Since the adoption of the U.N. Charter in 1945, there has been almost continuous debate regarding the provisions governing the international use of force. On the one hand, the U.N. Charter Chapter on "Principles" prohibits "the threat or use of force against the territorial integrity or political independence of any state." On the other hand, the Chapter on "Action with respect to threats to the peace, breaches of the peace, and acts of aggression" affirms "the inherent right of individual or collective self-defence if an armed attack occurs." Arguments have persisted because of the centrality of these provisions to the maintenance of even minimum international order.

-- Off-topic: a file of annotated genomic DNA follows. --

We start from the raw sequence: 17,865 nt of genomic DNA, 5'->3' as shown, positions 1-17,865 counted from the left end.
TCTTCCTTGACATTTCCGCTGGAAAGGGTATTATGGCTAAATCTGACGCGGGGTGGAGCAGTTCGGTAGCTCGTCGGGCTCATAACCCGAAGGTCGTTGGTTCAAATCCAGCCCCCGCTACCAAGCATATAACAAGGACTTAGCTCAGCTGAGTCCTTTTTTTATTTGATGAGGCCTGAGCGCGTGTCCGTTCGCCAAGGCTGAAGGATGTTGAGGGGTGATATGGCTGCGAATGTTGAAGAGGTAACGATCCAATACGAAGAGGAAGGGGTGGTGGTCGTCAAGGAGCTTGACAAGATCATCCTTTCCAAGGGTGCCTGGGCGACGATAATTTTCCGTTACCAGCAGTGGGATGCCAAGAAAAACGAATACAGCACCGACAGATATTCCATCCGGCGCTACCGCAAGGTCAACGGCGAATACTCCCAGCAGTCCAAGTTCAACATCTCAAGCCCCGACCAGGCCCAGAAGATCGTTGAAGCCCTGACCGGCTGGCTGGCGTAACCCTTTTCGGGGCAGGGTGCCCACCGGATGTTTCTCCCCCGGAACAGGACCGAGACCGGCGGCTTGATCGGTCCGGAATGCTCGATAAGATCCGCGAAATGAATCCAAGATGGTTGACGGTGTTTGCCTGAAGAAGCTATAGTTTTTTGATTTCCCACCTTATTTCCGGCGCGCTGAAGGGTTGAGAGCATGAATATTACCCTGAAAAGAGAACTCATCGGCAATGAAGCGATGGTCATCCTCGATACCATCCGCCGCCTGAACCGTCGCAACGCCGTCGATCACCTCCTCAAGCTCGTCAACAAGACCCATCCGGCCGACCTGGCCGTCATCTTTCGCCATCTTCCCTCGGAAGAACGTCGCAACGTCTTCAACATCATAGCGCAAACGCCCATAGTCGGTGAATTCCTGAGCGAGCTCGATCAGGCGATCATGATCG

International Law and the Use of Force: A Plea for Realism,
Yale J. Int'l L.
Available at: https://digitalcommons.law.yale.edu/yjil/vol34/iss2/13